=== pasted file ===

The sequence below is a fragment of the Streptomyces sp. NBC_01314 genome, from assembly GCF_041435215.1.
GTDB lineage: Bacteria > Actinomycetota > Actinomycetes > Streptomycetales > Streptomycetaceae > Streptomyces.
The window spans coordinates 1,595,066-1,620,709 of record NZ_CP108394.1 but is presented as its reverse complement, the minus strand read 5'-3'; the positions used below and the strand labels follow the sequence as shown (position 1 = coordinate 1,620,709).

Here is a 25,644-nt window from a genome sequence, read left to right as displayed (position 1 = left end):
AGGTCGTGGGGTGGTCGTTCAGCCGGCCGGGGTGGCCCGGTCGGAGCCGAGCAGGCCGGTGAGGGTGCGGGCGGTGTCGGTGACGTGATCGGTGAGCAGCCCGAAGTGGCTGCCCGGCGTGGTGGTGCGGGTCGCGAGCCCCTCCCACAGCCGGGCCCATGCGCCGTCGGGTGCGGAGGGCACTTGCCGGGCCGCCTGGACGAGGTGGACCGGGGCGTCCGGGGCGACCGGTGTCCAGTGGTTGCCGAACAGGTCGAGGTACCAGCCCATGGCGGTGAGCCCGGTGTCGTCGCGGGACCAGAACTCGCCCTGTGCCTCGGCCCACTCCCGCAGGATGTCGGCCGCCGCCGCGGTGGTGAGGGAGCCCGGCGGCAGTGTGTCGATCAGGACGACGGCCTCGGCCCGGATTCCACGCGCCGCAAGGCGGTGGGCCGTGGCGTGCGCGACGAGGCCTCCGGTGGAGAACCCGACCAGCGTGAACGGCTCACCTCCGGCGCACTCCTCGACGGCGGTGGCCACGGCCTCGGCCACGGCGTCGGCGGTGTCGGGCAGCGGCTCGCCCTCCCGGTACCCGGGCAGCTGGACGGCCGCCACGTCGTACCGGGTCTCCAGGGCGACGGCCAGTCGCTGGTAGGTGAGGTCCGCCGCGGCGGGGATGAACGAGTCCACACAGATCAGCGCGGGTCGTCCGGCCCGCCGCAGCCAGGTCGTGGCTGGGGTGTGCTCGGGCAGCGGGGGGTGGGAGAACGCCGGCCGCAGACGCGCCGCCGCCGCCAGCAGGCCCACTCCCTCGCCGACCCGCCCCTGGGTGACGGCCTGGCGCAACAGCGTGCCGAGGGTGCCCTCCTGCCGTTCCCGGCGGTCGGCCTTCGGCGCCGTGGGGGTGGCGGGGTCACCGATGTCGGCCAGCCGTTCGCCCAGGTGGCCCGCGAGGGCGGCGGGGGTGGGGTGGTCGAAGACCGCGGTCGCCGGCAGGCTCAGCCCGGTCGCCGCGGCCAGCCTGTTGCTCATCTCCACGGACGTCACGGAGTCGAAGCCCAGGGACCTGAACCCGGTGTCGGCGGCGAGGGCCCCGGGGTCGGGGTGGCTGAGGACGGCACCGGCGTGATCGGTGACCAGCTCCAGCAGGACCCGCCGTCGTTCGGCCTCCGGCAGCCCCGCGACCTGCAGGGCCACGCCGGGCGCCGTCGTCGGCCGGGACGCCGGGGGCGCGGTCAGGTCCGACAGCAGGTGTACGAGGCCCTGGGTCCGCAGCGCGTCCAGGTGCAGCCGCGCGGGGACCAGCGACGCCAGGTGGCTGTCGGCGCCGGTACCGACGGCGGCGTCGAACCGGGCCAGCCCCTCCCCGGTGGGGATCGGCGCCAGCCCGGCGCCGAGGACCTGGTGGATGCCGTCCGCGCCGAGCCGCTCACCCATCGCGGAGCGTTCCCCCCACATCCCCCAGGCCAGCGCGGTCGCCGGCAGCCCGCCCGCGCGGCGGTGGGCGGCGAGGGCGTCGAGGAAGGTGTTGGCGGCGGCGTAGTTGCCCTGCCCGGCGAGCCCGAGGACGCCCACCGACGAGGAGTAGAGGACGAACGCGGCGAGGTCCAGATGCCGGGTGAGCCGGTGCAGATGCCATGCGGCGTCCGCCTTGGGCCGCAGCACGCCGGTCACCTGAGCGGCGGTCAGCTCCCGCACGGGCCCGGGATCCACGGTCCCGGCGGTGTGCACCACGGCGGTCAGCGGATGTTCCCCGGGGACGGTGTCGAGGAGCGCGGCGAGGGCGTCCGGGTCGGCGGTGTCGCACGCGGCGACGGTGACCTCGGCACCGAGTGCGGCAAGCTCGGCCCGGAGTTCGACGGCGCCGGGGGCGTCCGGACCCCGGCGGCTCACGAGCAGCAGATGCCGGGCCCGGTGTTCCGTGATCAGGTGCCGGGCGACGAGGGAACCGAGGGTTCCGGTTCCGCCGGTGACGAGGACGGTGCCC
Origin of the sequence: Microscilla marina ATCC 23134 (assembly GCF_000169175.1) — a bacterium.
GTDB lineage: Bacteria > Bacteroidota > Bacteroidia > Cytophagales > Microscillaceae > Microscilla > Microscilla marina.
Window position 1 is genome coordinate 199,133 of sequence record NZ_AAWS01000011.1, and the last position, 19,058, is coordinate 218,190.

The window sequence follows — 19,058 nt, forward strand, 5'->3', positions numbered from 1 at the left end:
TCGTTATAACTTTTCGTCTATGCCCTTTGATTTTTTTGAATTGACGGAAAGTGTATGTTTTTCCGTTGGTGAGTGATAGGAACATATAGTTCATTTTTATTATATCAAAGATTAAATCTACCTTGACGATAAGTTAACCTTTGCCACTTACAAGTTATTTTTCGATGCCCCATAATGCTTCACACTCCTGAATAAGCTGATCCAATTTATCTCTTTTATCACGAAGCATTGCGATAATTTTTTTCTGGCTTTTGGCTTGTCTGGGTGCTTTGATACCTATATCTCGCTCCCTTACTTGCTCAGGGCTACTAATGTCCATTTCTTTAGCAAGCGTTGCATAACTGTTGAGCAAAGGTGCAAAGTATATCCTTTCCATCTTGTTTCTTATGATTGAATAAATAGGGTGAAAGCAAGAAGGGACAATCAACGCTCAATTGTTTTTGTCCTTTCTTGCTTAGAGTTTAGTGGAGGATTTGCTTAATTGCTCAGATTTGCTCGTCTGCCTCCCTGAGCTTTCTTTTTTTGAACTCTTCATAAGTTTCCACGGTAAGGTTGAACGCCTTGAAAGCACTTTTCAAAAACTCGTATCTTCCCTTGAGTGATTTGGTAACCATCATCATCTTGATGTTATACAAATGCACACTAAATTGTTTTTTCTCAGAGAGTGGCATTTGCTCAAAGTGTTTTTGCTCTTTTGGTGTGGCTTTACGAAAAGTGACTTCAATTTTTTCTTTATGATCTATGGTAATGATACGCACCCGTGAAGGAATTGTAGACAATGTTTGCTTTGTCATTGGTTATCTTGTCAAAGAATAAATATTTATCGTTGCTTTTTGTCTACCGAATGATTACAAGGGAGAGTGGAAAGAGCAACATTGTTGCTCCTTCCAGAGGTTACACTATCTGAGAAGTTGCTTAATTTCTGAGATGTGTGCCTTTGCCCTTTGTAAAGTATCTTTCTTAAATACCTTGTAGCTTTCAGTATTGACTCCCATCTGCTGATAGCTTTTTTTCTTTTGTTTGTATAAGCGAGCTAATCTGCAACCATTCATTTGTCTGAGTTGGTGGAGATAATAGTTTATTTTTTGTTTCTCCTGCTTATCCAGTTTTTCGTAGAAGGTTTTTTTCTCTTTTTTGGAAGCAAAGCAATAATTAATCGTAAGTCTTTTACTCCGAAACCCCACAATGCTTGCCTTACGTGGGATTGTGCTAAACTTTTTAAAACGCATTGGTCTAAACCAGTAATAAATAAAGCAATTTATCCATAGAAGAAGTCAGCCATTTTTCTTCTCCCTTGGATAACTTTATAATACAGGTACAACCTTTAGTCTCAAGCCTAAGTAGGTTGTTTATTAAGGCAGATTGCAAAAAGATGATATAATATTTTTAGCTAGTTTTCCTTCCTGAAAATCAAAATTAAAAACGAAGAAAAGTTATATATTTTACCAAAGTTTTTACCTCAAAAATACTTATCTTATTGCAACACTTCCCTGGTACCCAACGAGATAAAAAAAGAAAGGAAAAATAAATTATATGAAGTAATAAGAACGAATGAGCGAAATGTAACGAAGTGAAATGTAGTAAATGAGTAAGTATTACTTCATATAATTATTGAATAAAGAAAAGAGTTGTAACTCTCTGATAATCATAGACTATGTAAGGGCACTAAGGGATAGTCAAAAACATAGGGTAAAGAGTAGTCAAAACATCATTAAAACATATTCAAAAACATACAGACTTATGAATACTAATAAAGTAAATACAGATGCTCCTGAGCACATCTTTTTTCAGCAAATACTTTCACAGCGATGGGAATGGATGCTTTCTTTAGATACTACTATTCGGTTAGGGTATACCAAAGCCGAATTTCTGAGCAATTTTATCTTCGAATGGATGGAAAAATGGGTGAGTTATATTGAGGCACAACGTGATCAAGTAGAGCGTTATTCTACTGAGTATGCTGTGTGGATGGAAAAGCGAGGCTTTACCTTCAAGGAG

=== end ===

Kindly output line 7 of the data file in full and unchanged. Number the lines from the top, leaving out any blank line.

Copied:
GTDB lineage: Bacteria > Bacteroidota > Bacteroidia > Cytophagales > Microscillaceae > Microscilla > Microscilla marina.